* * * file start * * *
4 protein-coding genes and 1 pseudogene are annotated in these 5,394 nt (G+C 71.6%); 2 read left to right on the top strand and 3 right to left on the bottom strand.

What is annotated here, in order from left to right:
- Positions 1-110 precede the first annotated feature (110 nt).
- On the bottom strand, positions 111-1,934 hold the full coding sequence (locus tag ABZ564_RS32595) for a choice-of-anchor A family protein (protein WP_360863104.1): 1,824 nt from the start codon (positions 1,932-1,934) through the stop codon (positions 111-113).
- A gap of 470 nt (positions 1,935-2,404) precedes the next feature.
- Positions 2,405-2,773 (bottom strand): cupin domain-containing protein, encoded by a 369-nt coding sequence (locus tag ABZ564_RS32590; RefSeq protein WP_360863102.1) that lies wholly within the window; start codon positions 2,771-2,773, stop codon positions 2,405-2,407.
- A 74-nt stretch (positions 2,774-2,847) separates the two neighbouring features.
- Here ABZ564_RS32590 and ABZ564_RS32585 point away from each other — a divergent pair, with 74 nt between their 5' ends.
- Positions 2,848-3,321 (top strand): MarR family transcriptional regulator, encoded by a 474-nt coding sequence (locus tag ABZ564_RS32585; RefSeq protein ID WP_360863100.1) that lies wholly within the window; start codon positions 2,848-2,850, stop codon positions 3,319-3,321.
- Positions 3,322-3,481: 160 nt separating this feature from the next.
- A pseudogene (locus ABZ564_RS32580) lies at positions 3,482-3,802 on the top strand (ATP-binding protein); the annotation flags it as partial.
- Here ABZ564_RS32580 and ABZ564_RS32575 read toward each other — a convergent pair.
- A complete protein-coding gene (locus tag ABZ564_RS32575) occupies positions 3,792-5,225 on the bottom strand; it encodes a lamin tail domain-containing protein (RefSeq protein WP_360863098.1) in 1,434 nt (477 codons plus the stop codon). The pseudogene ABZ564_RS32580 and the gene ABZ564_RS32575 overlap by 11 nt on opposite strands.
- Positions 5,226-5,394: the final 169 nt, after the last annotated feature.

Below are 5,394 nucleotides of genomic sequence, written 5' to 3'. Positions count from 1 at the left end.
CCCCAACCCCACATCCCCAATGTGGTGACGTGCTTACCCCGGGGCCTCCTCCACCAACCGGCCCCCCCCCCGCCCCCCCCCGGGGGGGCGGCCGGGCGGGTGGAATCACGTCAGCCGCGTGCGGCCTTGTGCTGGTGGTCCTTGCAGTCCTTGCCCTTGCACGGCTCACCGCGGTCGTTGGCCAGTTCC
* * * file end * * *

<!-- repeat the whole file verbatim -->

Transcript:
4 protein-coding genes and 1 pseudogene are annotated in these 5,394 nt (G+C 71.6%); 2 read left to right on the top strand and 3 right to left on the bottom strand.

What is annotated here, in order from left to right:
- Positions 1-110 precede the first annotated feature (110 nt).
- On the bottom strand, positions 111-1,934 hold the full coding sequence (locus tag ABZ564_RS32595) for a choice-of-anchor A family protein (protein WP_360863104.1): 1,824 nt from the start codon (positions 1,932-1,934) through the stop codon (positions 111-113).
- A gap of 470 nt (positions 1,935-2,404) precedes the next feature.
- Positions 2,405-2,773 (bottom strand): cupin domain-containing protein, encoded by a 369-nt coding sequence (locus tag ABZ564_RS32590; RefSeq protein WP_360863102.1) that lies wholly within the window; start codon positions 2,771-2,773, stop codon positions 2,405-2,407.
- A 74-nt stretch (positions 2,774-2,847) separates the two neighbouring features.
- Here ABZ564_RS32590 and ABZ564_RS32585 point away from each other — a divergent pair, with 74 nt between their 5' ends.
- Positions 2,848-3,321 (top strand): MarR family transcriptional regulator, encoded by a 474-nt coding sequence (locus tag ABZ564_RS32585; RefSeq protein ID WP_360863100.1) that lies wholly within the window; start codon positions 2,848-2,850, stop codon positions 3,319-3,321.
- Positions 3,322-3,481: 160 nt separating this feature from the next.
- A pseudogene (locus ABZ564_RS32580) lies at positions 3,482-3,802 on the top strand (ATP-binding protein); the annotation flags it as partial.
- Here ABZ564_RS32580 and ABZ564_RS32575 read toward each other — a convergent pair.
- A complete protein-coding gene (locus tag ABZ564_RS32575) occupies positions 3,792-5,225 on the bottom strand; it encodes a lamin tail domain-containing protein (RefSeq protein WP_360863098.1) in 1,434 nt (477 codons plus the stop codon). The pseudogene ABZ564_RS32580 and the gene ABZ564_RS32575 overlap by 11 nt on opposite strands.
- Positions 5,226-5,394: the final 169 nt, after the last annotated feature.

Below are 5,394 nucleotides of genomic sequence, written 5' to 3'. Positions count from 1 at the left end.
CCCCAACCCCACATCCCCAATGTGGTGACGTGCTTACCCCGGGGCCTCCTCCACCAACCGGCCCCCCCCCCGCCCCCCCCCGGGGGGGCGGCCGGGCGGGTGGAATCACGTCAGCCGCGTGCGGCCTTGTGCTGGTGGTCCTTGCAGTCCTTGCCCTTGCACGGCTCACCGCGGTCGTTGGCCAGTTCC